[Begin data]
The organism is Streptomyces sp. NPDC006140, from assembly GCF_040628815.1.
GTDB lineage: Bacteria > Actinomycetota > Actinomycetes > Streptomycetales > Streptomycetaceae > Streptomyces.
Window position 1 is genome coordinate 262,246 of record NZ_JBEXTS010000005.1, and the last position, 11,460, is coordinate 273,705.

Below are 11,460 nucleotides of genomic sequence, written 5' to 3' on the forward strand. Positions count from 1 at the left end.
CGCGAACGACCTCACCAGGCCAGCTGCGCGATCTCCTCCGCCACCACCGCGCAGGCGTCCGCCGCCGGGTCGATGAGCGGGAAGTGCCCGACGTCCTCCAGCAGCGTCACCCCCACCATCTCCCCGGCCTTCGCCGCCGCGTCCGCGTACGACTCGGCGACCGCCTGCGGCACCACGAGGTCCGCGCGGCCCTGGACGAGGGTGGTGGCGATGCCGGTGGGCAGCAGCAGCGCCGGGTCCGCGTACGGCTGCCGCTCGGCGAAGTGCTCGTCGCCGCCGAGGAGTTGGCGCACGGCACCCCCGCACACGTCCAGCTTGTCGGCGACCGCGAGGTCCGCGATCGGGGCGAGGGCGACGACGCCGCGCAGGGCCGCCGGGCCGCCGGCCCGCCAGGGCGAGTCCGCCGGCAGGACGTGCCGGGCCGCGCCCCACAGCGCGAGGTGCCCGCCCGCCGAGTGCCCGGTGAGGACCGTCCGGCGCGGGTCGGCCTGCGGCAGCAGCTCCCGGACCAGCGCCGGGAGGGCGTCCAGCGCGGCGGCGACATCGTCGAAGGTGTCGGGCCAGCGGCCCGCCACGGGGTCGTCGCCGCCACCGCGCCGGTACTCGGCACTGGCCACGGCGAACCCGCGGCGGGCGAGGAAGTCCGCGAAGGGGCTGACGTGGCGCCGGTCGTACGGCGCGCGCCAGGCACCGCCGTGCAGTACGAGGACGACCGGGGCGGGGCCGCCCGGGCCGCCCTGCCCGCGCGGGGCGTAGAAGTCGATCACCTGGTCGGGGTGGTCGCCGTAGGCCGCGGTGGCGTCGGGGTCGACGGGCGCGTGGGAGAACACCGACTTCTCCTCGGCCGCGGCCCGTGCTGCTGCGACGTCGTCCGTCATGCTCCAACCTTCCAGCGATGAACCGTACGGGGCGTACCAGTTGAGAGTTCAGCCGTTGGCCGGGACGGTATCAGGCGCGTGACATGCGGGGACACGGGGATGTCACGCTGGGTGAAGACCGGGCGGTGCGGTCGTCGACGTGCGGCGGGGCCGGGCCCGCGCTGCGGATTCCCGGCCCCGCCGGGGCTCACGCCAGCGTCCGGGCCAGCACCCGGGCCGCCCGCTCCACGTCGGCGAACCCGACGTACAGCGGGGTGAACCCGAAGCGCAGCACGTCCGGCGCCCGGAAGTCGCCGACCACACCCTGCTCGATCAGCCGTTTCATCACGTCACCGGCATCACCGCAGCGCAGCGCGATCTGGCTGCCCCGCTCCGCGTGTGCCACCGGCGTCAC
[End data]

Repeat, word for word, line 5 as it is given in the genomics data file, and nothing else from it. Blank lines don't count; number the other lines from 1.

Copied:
CGCGAACGACCTCACCAGGCCAGCTGCGCGATCTCCTCCGCCACCACCGCGCAGGCGTCCGCCGCCGGGTCGATGAGCGGGAAGTGCCCGACGTCCTCCAGCAGCGTCACCCCCACCATCTCCCCGGCCTTCGCCGCCGCGTCCGCGTACGACTCGGCGACCGCCTGCGGCACCACGAGGTCCGCGCGGCCCTGGACGAGGGTGGTGGCGATGCCGGTGGGCAGCAGCAGCGCCGGGTCCGCGTACGGCTGCCGCTCGGCGAAGTGCTCGTCGCCGCCGAGGAGTTGGCGCACGGCACCCCCGCACACGTCCAGCTTGTCGGCGACCGCGAGGTCCGCGATCGGGGCGAGGGCGACGACGCCGCGCAGGGCCGCCGGGCCGCCGGCCCGCCAGGGCGAGTCCGCCGGCAGGACGTGCCGGGCCGCGCCCCACAGCGCGAGGTGCCCGCCCGCCGAGTGCCCGGTGAGGACCGTCCGGCGCGGGTCGGCCTGCGGCAGCAGCTCCCGGACCAGCGCCGGGAGGGCGTCCAGCGCGGCGGCGACATCGTCGAAGGTGTCGGGCCAGCGGCCCGCCACGGGGTCGTCGCCGCCACCGCGCCGGTACTCGGCACTGGCCACGGCGAACCCGCGGCGGGCGAGGAAGTCCGCGAAGGGGCTGACGTGGCGCCGGTCGTACGGCGCGCGCCAGGCACCGCCGTGCAGTACGAGGACGACCGGGGCGGGGCCGCCCGGGCCGCCCTGCCCGCGCGGGGCGTAGAAGTCGATCACCTGGTCGGGGTGGTCGCCGTAGGCCGCGGTGGCGTCGGGGTCGACGGGCGCGTGGGAGAACACCGACTTCTCCTCGGCCGCGGCCCGTGCTGCTGCGACGTCGTCCGTCATGCTCCAACCTTCCAGCGATGAACCGTACGGGGCGTACCAGTTGAGAGTTCAGCCGTTGGCCGGGACGGTATCAGGCGCGTGACATGCGGGGACACGGGGATGTCACGCTGGGTGAAGACCGGGCGGTGCGGTCGTCGACGTGCGGCGGGGCCGGGCCCGCGCTGCGGATTCCCGGCCCCGCCGGGGCTCACGCCAGCGTCCGGGCCAGCACCCGGGCCGCCCGCTCCACGTCGGCGAACCCGACGTACAGCGGGGTGAACCCGAAGCGCAGCACGTCCGGCGCCCGGAAGTCGCCGACCACACCCTGCTCGATCAGCCGTTTCATCACGTCACCGGCATCACCGCAGCGCAGCGCGATCTGGCTGCCCCGCTCCGCGTGTGCCACCGGCGTCAC